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I don't think this is for me

Discussion in 'New teachers' started by anon2047, Jan 16, 2012.

  1. Hi I'm not sure if I can be of much help but wanted to let you know that you are not on your own! I have only just started and am struggling as well.

    My first concern would be for your health and family, if things are that bad it is not worth risking your health. As far as the resignation process goes. I think that you can leave at Easter if you hand in your notice before the 28 Feb although I could be wrong. the other times you can leave are Summer and Christmas but I don't know the dates.

    Your mentor should be supporting you, if not is there someone else that you can talk to?

    Sorry I'm not much help but I do know that everyone on here will support you as much as possible. You have made it through 1 term and it isn't long until half term if you can hold on.

    Keep your chin up!
    jaime
     
  2. I have been feeling exactly the same. I can completely sympathise with where you are coming from, the pressures and demands of the job seem to have taken a lot away from the actual enjoyment of doing the job itself. Doing a nine hour day, bearing in mind you are getting to school early to prepare and 'get ahead' as well as staying behind after school also seems to not even make a dent in the workload that awaits when you get home.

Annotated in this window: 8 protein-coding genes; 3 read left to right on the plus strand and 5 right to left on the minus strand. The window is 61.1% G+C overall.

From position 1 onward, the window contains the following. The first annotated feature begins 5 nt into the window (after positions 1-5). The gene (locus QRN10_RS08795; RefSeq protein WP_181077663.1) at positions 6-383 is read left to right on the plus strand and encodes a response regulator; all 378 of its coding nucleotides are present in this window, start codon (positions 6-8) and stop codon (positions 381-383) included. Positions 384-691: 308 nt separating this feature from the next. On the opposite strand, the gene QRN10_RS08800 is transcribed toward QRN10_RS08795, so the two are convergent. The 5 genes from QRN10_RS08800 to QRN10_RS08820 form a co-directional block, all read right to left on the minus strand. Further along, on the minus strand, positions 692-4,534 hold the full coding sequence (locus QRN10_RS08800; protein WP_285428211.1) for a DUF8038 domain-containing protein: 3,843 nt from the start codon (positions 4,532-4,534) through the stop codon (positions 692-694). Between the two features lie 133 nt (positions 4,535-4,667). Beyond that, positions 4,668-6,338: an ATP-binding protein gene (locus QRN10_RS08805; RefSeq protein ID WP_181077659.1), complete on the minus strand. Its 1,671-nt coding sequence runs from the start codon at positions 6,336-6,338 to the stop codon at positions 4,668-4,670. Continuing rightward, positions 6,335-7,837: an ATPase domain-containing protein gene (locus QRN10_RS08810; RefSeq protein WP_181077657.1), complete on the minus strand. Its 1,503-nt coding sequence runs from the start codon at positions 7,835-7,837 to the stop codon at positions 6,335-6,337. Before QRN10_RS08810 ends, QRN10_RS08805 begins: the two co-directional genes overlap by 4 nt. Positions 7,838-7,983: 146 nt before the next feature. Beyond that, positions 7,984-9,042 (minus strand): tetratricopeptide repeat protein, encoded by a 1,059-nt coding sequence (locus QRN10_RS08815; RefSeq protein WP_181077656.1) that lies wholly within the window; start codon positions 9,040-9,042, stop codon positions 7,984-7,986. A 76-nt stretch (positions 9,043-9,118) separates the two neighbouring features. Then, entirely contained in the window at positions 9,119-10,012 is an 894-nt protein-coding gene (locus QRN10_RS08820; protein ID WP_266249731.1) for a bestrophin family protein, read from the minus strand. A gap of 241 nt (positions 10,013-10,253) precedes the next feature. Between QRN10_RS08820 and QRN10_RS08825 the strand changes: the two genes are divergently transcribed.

I think the stress and the anxiety from the workload and the responsibility that goes with the job just doesn't go away, to the point where you cannot switch off, which then comes back round to haunt you the next day in class because the motivation and enthusiasm just isn't there anymore! Not to mention it turns you into a monster at home! Thus, all the crying in the evenings/feeling like you haven't got a life. It's because of that I feel I need to leave the profession, surely if I felt that good about it I would be able to look beyond all of the negativity and the feelings of anxiousness about going in the next day?
    It might be worth your while taking a break, just to see whether you could find something you are happier doing and if not, at least that will make you appreciate the teaching profession and could look to go back into it? Or if you can see just a glimpse of light in the end of the tunnel you could go part time, or find a school you feel happier in and more relaxed?